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Village Sky At Night with Brian Watkiss

Jupiter’s moons on view

Posted on September 30 2010 at 10:16:41 0 comments

Amateur astronomer Brian Watkiss peers into the Village night sky.

October and at the start of the month, it’s dark at about half past eight but by the end, it’s dark by half past six! Yes, I know this is half due to the clocks going back in the early hours of the 31st but it also shows how quickly the nights draw in at this time of year.

As soon as it gets dark, Jupiter dominates the scene. I’m thinking of asking for a small donation to charity to answer the question: “What’s that big bright star we can see in the evenings?” Jupiter would raise a lot of cash.

It is impressive though, and very obvious even though it is still quite low in the southeast. If you have a good pair of binoculars, this is an excellent subject. You will need to steady them by resting them (or your elbows) on something but it is worth the effort as it should enable you to see the four large moons and their changing positions on a daily basis. Look carefully for four tiny dots close to the planet.

Looking up from Jupiter, there are four bright stars forming a large, slightly tilted square in the sky. This is the main body of Pegasus, the Flying Horse.

Higher still, and to the left above Pegasus, is the wonky W that is Cassiopeia.

Just below the right hand ‘V’ is where comet 103P Hartley has been brightening. It will continue to move up and left during the month. It probably won’t be visible to the naked eye, especially as this is where the lights of Solihull illuminate our sky, but you never know – comets are very unpredictable. Try looking for a ‘fuzzy blob’ through binoculars.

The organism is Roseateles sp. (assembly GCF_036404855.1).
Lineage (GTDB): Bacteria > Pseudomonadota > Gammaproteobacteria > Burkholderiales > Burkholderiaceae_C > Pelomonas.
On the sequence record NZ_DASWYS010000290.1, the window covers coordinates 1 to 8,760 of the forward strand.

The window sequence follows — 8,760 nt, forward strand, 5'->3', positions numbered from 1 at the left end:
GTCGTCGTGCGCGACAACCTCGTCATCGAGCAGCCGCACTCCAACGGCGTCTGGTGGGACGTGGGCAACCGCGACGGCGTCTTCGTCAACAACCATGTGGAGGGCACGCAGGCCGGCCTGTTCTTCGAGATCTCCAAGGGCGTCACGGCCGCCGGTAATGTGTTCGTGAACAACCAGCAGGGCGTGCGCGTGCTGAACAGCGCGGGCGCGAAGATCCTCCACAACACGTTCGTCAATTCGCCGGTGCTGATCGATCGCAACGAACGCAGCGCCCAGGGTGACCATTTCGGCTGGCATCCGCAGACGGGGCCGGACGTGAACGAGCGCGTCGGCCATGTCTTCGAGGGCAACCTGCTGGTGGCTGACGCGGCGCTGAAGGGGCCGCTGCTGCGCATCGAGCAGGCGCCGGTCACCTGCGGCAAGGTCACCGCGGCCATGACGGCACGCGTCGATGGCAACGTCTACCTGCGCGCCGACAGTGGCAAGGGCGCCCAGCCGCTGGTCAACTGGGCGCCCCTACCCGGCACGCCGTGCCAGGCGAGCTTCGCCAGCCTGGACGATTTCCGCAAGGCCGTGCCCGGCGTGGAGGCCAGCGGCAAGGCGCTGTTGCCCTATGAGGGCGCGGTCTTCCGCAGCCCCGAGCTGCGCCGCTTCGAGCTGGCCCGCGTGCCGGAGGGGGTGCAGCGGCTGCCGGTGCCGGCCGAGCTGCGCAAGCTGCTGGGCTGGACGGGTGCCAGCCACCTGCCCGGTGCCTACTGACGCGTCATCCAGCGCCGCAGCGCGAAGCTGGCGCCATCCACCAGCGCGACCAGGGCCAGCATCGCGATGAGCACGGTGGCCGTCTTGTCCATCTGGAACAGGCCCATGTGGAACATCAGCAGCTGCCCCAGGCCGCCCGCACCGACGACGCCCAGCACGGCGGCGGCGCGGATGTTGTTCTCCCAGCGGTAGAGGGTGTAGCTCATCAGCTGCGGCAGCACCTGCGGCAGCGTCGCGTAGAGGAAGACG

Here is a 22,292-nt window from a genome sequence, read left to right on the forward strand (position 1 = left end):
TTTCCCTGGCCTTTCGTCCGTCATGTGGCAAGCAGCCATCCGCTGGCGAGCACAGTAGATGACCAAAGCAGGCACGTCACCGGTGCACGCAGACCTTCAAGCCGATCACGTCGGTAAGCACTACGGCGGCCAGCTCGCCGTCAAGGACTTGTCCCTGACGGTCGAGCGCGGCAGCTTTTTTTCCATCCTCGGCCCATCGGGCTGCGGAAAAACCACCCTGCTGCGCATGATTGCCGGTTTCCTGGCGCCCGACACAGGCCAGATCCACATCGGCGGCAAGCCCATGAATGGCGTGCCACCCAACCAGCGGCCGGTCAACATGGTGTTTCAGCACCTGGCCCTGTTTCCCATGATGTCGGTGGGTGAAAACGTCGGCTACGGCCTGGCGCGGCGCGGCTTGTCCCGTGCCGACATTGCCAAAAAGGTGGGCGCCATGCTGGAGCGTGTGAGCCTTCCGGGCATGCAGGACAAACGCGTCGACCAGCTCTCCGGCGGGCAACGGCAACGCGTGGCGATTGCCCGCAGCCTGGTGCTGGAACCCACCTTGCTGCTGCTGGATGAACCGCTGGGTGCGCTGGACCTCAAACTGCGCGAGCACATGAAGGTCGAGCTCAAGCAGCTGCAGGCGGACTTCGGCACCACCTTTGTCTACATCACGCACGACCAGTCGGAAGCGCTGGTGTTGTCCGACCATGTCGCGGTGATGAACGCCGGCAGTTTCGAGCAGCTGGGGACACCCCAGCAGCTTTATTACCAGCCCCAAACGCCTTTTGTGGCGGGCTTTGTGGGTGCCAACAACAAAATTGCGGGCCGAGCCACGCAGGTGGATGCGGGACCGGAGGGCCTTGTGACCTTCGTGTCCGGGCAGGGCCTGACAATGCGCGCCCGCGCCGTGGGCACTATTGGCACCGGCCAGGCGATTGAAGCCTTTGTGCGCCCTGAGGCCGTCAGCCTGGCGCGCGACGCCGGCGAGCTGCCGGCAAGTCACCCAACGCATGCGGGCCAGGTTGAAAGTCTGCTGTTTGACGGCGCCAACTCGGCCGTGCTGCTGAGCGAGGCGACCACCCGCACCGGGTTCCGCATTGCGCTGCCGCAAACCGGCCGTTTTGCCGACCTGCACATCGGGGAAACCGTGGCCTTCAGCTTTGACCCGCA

Turning to face south and still looking high overhead, the two bright stars Vega and Deneb can be seen. Lower down, and making the third point of the Summer Triangle with them is Altair. If you look closely at Altair you can see a fainter star quite close and below them a similar star making a very thin triangle.

Now look to either side and you should spot two more stars, helping to make a diamond shape in the sky. This is Aquila the Eagle, although I think Altair and its companion make this constellation look more like a bat or a Manta ray – see what you think.

The star on the right hand wing tip is Deneb al Okab (meaning Tail of the Eagle). This is an interesting little star. It is 83 light years away and a little over twice as big as our Sun but it is one of the fasting spinning stars we know. Our Sun, big as it is, rotates once every 25 days (at its equator that is; 31 days near the poles. Well, it is just a big ball of hot gas!). Deneb al Okab rotates once every 16 hours at its equator, so you can see, it must be a dizzy little star!

Finally, some sad news. The launch of the very last Space Shuttle flight is due on the 1st of November. This may be delayed, of course, but I’m sure it will be well covered by the press. There is a rumour of another launch sometime next year, possibly June, but this is pure speculation. So keep your eye on heavens-above.com for what will probably be your last ever chance to see a space shuttle in flight.


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